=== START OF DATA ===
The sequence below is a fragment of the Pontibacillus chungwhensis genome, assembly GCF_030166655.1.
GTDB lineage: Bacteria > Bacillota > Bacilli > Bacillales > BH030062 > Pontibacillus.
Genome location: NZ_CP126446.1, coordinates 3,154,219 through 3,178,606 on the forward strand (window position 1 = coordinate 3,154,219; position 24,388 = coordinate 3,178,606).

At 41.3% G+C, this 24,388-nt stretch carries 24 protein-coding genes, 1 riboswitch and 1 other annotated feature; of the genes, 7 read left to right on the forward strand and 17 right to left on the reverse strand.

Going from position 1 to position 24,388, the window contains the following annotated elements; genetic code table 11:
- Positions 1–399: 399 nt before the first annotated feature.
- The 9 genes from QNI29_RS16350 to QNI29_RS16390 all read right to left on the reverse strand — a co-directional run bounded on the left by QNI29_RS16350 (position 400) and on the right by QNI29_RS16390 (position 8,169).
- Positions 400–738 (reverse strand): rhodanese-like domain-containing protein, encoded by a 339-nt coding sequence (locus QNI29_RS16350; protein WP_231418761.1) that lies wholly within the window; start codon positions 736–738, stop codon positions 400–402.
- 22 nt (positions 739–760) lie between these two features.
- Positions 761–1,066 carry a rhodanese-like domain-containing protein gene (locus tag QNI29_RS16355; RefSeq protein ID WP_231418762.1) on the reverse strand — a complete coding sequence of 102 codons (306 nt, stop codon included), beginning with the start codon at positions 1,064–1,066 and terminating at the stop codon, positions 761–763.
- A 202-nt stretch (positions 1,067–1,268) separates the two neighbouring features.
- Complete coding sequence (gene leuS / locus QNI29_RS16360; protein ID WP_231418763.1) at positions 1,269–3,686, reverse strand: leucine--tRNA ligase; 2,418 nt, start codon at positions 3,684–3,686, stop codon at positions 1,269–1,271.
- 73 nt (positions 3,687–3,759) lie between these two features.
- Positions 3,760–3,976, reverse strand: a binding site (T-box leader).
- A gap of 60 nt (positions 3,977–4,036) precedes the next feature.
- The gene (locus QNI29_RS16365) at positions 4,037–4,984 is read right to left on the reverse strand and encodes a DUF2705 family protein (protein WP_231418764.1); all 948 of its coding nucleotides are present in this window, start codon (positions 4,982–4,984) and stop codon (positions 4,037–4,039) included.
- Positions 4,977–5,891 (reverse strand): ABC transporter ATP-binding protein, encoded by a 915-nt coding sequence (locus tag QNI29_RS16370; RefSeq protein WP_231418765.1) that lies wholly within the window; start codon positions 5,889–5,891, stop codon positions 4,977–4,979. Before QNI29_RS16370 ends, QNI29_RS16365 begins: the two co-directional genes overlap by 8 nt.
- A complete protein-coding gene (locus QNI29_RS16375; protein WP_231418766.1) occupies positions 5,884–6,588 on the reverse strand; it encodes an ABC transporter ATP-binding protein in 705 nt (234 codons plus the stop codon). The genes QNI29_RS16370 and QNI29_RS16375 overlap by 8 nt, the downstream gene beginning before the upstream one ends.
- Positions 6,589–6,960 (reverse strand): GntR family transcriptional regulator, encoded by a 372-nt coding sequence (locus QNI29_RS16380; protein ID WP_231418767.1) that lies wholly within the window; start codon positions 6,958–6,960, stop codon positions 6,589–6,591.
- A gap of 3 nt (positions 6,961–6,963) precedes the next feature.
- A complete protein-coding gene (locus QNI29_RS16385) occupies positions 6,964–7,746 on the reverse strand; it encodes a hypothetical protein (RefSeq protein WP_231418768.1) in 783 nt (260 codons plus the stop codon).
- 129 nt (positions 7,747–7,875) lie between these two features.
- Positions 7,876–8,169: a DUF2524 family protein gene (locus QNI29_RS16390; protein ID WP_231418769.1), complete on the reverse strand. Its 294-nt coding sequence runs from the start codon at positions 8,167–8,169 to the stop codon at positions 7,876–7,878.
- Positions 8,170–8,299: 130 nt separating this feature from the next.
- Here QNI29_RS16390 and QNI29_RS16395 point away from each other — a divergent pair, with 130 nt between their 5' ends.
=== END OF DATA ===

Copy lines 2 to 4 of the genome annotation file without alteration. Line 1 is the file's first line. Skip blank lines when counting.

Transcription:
GTDB lineage: Bacteria > Bacillota > Bacilli > Bacillales > BH030062 > Pontibacillus.
Genome location: NZ_CP126446.1, coordinates 3,154,219 through 3,178,606 on the forward strand (window position 1 = coordinate 3,154,219; position 24,388 = coordinate 3,178,606).

At 41.3% G+C, this 24,388-nt stretch carries 24 protein-coding genes, 1 riboswitch and 1 other annotated feature; of the genes, 7 read left to right on the forward strand and 17 right to left on the reverse strand.